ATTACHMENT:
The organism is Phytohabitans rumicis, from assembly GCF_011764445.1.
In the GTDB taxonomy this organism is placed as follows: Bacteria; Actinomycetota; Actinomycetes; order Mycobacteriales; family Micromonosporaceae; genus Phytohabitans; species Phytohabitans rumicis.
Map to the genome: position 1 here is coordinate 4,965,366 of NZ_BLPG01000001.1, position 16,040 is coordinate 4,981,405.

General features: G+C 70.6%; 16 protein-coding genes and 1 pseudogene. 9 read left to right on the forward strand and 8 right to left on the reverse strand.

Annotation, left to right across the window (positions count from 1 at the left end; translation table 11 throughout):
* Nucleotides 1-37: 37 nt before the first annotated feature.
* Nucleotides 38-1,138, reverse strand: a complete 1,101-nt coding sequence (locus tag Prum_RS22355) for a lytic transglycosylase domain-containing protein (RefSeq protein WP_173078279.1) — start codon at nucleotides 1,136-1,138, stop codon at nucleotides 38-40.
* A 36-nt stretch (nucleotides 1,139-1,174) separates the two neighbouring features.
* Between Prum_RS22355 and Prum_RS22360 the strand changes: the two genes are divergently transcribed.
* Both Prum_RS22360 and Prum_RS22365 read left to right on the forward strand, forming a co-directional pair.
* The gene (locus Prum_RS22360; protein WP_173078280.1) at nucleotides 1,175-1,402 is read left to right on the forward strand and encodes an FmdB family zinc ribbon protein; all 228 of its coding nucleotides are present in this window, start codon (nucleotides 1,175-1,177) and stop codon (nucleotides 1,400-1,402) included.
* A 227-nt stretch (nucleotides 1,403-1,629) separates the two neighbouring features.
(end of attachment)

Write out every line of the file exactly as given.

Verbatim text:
The organism is Phytohabitans rumicis, from assembly GCF_011764445.1.
In the GTDB taxonomy this organism is placed as follows: Bacteria; Actinomycetota; Actinomycetes; order Mycobacteriales; family Micromonosporaceae; genus Phytohabitans; species Phytohabitans rumicis.
Map to the genome: position 1 here is coordinate 4,965,366 of NZ_BLPG01000001.1, position 16,040 is coordinate 4,981,405.

General features: G+C 70.6%; 16 protein-coding genes and 1 pseudogene. 9 read left to right on the forward strand and 8 right to left on the reverse strand.

Annotation, left to right across the window (positions count from 1 at the left end; translation table 11 throughout):
* Nucleotides 1-37: 37 nt before the first annotated feature.
* Nucleotides 38-1,138, reverse strand: a complete 1,101-nt coding sequence (locus tag Prum_RS22355) for a lytic transglycosylase domain-containing protein (RefSeq protein WP_173078279.1) — start codon at nucleotides 1,136-1,138, stop codon at nucleotides 38-40.
* A 36-nt stretch (nucleotides 1,139-1,174) separates the two neighbouring features.
* Between Prum_RS22355 and Prum_RS22360 the strand changes: the two genes are divergently transcribed.
* Both Prum_RS22360 and Prum_RS22365 read left to right on the forward strand, forming a co-directional pair.
* The gene (locus Prum_RS22360; protein WP_173078280.1) at nucleotides 1,175-1,402 is read left to right on the forward strand and encodes an FmdB family zinc ribbon protein; all 228 of its coding nucleotides are present in this window, start codon (nucleotides 1,175-1,177) and stop codon (nucleotides 1,400-1,402) included.
* A 227-nt stretch (nucleotides 1,403-1,629) separates the two neighbouring features.